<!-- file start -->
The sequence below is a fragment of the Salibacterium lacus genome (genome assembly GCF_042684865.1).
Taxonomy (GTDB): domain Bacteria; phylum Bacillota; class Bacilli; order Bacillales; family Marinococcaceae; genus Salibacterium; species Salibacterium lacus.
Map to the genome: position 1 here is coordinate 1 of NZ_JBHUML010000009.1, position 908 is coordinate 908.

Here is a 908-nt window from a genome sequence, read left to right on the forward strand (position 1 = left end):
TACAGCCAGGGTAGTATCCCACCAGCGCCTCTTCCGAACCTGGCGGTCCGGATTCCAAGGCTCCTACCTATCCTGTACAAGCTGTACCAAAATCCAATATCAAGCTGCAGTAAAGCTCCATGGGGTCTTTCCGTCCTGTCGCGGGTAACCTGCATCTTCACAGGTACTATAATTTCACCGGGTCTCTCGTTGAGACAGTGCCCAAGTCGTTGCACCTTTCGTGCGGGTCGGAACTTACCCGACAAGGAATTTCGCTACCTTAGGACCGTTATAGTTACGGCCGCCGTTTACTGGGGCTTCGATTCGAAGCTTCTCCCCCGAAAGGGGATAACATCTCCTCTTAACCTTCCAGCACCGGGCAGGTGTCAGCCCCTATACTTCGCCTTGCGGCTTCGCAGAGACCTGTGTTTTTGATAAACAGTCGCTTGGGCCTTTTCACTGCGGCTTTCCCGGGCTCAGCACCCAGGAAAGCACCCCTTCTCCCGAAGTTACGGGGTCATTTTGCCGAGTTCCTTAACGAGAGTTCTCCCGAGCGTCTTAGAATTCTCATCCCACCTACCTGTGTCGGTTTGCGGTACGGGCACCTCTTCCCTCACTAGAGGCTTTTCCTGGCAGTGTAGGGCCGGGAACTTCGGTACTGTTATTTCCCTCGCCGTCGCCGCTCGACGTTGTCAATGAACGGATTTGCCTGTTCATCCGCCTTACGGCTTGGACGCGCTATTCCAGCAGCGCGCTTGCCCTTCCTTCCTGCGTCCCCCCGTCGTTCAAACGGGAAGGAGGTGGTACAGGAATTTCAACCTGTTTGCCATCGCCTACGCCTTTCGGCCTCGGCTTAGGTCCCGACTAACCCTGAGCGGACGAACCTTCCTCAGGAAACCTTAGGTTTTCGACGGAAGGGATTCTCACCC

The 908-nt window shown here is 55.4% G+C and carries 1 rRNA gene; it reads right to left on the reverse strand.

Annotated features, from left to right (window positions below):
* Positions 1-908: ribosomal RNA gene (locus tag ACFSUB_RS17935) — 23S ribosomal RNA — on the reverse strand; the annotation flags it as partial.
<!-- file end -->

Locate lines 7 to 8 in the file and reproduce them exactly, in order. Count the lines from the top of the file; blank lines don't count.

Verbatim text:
Annotated features, from left to right (window positions below):
* Positions 1-908: ribosomal RNA gene (locus tag ACFSUB_RS17935) — 23S ribosomal RNA — on the reverse strand; the annotation flags it as partial.